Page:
WALKERS and cyclists exploring the Highlands are likely to find coffin roads featuring on their route alongside drovers’ tracks and other traditional rights of way. Perhaps the most popular track carrying this somewhat macabre designation is the six-mile Stoneymoll Coffin Road from Balloch to Cardross linking Loch Lomond with the Firth of Clyde and forming part of both the John Muir Way and the Three Lochs Way. There are also numerous coffin roads on the islands of the Outer and Inner Hebrides, the best known being the four-mile track that crosses the south of Harris and provides the title for Peter May’s best-selling eco-thriller, Coffin Road.

As their name implies, these ancient tracks were developed so that the bodies of the dead could be carried for burial to the remote graveyards which are still such a feature of the West Highland and Hebridean landscapes. They tended to be specially designated for this purpose, and distinct from routes along which the living would pass on their daily business, although several were later adopted as public roads. Journeys along the coffin roads were often lengthy and arduous, with relays of six or eight men carrying the coffin either on their shoulders or on long spokes. They would stop at frequent intervals for rest and refreshment and to be relieved by another bearer party. The slow progress on foot from place of death to place of burial could last for two or three days and nights and involve several hundred bearers and mourners walking through wild and desolate country with their food, drink and bedding being carried by packhorses.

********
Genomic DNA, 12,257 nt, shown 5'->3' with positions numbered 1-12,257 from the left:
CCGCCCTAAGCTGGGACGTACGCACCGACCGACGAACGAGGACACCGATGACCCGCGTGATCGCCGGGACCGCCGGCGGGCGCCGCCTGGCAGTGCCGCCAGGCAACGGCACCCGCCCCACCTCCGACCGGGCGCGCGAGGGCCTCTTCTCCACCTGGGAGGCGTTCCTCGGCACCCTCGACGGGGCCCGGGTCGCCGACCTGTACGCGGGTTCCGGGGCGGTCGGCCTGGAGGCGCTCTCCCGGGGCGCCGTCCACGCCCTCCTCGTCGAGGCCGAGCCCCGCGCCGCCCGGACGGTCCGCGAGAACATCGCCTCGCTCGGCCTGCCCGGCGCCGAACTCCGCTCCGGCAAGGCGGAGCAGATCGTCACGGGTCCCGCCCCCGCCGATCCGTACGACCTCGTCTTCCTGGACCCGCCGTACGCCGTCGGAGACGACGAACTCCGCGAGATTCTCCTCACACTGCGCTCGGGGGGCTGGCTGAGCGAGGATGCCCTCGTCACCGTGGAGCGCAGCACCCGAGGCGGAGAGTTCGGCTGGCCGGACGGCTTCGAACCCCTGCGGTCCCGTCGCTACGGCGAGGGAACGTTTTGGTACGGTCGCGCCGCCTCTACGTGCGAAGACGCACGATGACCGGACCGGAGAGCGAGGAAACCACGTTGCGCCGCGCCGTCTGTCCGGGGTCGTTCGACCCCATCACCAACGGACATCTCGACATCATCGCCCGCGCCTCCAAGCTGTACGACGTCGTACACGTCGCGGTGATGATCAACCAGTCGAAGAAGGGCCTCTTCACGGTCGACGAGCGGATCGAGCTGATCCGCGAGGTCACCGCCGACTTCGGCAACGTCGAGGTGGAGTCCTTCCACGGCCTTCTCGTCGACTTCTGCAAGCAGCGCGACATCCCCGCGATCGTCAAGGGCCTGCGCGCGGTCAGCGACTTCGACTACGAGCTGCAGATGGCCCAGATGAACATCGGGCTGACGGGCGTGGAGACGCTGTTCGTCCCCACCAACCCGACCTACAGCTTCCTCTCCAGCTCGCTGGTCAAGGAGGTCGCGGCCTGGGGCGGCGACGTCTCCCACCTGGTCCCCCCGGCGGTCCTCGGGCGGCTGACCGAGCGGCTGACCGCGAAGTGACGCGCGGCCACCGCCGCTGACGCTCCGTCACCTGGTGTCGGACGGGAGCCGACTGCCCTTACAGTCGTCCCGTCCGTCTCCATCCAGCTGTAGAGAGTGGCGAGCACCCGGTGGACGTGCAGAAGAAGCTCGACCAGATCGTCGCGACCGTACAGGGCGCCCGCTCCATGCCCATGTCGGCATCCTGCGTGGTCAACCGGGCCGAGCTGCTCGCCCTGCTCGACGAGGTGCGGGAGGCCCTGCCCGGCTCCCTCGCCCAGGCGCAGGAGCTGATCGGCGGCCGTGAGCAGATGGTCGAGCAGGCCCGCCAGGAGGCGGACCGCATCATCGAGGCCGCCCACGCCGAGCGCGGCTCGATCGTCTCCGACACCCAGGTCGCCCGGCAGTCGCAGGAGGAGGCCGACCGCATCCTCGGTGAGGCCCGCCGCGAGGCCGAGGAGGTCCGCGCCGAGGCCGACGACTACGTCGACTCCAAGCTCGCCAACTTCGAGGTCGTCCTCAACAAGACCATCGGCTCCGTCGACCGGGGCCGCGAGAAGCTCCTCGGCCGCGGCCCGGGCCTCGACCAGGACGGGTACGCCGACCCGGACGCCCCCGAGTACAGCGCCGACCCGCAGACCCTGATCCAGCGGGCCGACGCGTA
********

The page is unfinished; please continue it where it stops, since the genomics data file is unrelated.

A feature found on most of the coffin roads, and still evident along the routes of some of them today, were the cairns built along the way. These marked the places where the bearer parties stopped to rest. In some cases, the cairns provided a platform on which the coffin was rested and stones were added to them by friends and relatives of the deceased, giving rise to the Gaelic saying, ‘Peace to thy soul, and a stone to thy cairn!’.

Most coffin roads ran from east to west. There are practical, cultural and spiritual reasons for this. On Hebridean islands, the east coast was often too rocky and barren for any grave to be dug and so those who died there had to be taken for burial in graveyards on the west coast machar with its easily dug sandy soil. Graveyards were often sited near a loch or on the edge of the Atlantic ocean, with bodies being taken to them from inland easterly regions. Highlanders desired to be buried in the west, the place of the setting sun. Celtic mythology shared the Ancient Greek idea of islands of the blessed, heavenly realms lying far out in the western seas. These were the perceived location of the next world, described in Gaelic as Tír na nÓg (the land of eternal youth). Christianity did not dispel this notion, as popular stories like the Voyage of St Brendan testify, and the Hebridean islands continued to be favourite places to be buried throughout and beyond the Middle Ages.